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The Beauty Remains

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Several years ago I visited the National Gallery of Art in Washington, DC. I really enjoyed gazing at some of the luminous paintings of the great artist Renoir. They are so aglow with life and light and color. Renoir seemed to put a light inside the people he painted. 

What is truly remarkable is that for the last 20 years of his life, his most productive years as a painter, Renoir was terribly crippled with rheumatoid arthritis. His hands were twisted and gnarled. His wrists, his arms and his spine were ravaged by the disease. 

He could not even stand as he painted. He had to sit and he was shifted about in his chair by assistants as he painted. Sometimes the pain was so great that perspiration would pour from his face. 

One day, one of his students, the great artist Matisse, asked Renoir: “Why do you go on and torture yourself like this?” Renoir looked at the canvas on which he was working and he replied: “The pain passes, but the beauty remains.”

Ask any mother who has gone through the terrible pains of labor in order to give birth and she will say, “The pain passes, but the beauty remains.” We could have asked St. John Paul II how he could keep the schedule he did, wracked with Parkinson’s and the ravages of old age. His response would be: “The pain passes, but the beauty remains.”

We can ask the Risen Jesus why he had to suffer so much agony, shedding every drop of his blood, Jesus would say: “The pain passes, but the beauty remains.”

Today’s Gospel (Luke 24:13-35) tells the story of the two men on the road to Emmaus. It is the story you and I live every day. It is about ordinary, everyday concerns and worries. It is about bumping into a stranger on the way to work or school. It is about sitting down at the table and sharing a meal and going through the motions of our day, wondering whether God is in all of this.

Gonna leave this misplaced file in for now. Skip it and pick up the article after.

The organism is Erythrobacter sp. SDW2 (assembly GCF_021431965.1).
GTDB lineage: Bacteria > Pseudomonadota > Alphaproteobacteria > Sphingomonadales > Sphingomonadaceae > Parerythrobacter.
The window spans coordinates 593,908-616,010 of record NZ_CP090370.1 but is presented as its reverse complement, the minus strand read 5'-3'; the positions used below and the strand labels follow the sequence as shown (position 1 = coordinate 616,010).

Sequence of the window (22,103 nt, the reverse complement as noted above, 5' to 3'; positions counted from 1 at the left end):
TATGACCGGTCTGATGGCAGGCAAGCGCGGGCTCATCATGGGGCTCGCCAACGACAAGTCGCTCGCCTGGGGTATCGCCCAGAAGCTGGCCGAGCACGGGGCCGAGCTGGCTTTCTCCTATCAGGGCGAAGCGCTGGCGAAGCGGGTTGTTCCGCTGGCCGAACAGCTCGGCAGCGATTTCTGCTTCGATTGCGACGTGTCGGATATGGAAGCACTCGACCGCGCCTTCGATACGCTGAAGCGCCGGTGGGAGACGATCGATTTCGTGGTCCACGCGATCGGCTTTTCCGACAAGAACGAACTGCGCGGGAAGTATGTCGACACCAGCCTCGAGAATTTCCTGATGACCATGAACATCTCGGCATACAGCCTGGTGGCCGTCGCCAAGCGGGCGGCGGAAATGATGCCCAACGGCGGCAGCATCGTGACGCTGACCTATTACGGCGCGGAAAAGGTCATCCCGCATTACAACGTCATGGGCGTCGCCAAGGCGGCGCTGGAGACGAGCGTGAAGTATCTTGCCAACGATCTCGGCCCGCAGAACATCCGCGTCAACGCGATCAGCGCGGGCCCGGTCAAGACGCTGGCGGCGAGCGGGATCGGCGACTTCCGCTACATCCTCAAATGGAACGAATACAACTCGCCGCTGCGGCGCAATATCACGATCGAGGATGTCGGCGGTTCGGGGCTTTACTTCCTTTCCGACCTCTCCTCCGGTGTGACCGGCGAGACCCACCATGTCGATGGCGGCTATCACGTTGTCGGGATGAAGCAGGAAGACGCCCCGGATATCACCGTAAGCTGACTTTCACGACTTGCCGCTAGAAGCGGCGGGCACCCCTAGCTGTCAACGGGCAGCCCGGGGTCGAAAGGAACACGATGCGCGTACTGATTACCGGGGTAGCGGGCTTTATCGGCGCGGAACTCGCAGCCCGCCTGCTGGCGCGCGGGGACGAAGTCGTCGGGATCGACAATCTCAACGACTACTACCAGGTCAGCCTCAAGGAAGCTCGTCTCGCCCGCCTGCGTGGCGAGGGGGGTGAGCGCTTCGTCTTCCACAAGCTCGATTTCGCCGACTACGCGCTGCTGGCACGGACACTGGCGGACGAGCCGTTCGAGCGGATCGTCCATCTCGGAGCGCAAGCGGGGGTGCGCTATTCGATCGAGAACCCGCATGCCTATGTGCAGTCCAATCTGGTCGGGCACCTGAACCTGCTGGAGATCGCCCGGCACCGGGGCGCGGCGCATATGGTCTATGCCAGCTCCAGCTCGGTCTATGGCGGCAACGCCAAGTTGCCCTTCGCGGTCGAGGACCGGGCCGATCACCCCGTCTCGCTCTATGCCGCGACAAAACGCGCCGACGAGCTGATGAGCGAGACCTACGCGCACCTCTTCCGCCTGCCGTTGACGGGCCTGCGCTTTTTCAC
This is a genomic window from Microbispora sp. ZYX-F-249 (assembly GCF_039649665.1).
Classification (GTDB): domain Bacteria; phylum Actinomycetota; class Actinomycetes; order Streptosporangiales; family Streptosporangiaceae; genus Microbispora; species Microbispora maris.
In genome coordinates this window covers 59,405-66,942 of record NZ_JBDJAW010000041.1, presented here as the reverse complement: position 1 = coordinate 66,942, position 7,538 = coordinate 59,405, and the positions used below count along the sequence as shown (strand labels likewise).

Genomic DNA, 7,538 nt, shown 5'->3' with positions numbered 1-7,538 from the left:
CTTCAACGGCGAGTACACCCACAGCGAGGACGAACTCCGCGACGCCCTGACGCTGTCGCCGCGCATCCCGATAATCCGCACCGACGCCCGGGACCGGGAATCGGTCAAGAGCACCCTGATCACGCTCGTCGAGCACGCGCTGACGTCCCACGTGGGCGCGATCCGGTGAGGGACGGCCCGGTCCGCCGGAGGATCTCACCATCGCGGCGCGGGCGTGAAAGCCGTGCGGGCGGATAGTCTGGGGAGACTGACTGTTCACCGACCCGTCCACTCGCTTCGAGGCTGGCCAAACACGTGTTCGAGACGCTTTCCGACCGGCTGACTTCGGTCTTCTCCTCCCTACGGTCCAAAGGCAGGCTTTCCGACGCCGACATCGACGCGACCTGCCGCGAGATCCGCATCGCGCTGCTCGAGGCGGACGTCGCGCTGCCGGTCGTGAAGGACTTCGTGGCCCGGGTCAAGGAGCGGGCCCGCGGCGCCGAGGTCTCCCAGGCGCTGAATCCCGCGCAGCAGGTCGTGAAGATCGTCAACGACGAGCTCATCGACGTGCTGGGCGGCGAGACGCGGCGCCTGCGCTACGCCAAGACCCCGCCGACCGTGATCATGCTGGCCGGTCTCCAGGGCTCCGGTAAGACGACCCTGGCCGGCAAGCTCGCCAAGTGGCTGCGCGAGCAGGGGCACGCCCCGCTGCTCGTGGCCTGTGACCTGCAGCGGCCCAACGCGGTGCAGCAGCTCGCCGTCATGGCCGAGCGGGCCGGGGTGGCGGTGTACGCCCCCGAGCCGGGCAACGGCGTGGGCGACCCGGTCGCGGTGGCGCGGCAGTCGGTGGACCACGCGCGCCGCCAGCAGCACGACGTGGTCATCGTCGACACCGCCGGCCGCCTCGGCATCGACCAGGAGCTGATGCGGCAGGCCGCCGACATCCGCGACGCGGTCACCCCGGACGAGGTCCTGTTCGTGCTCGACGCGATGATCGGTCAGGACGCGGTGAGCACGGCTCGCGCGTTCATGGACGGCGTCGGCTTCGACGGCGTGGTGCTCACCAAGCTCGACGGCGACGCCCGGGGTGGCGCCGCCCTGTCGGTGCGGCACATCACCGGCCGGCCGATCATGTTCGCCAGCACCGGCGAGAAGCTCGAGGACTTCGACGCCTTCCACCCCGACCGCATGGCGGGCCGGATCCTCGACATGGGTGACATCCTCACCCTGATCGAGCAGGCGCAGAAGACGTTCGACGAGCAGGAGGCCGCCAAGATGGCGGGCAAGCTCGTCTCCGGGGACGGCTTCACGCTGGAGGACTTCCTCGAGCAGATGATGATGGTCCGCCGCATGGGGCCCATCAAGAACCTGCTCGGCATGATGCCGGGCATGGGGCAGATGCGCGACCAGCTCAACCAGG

The two disciples are not just on the road to Emmaus, they are on the road of life. They have just had one more hurt, one more letdown. They are wondering where God is in all of this. When they meet the stranger, they recite their woes. Their conversation is a lot like ours – the kids, the parents, the economy, the job, the boss – the stress of everyday life. And now the pandemic!

Then they say: “We were hoping….We were hoping…” Hoping for what? They were hoping for the same thing we all hope for – Hoping to find God! Does my life count? Why should I have to go through this sickness, this betrayal, this accident, this coronavirus, this death? Why can’t I have some sign that God is near? I could put up with anything If I knew that God was near, if I could feel God’s presence. 

Every one of us is on that road…the beginning, the middle or the end of the road. And all of a sudden, in our wandering and wondering, comes God. Often we don’t recognize God. He’s usually a stranger who shares food, who shares Eucharist, who shares himself. 

That’s what happened on the road to Emmaus and to wherever you and I are going this week. God penetrates our everyday lives, but we don’t always know it. That was what was so special about Mother Teresa or Pope John Paul II. God used them to penetrate the everyday lives of millions of ordinary people. God uses others and God wants to use you and me to do the same. 

There was a young medical student who had to be separated from his fiancé for several months to take his comprehensive exams. This was an agony for him. One day he was sitting all alone at a table in a coffee shop at an airport stop. An elderly woman at the next table looked at him and said, “Honey, you look so depressed!”

“I am,” he replied with honesty as his eyes filled with tears. “What’s wrong?” she asked. He told her about his fiancé and how much he loved her and how much he missed her. 

She told him she had been married to a traveling salesman who had passed away. She shared how they often cried when he had to go on the road and how happy they were when he returned. “You’re going to have a wonderful marriage,” she said. “Everything is going to be just fine.”

She then ordered a donut, broke it and gave half to him. As she did this, an announcement came over the loudspeaker. “Oh my, the people are on board and my flight will be taking off,”  she said. She smiled at him as she got up and hurried off to the gate. Only then were his eyes opened and he recognized Jesus in the breaking of the donut.

Think of and share with someone how you were able to recognize Jesus in the breaking of the bread or the donut. 

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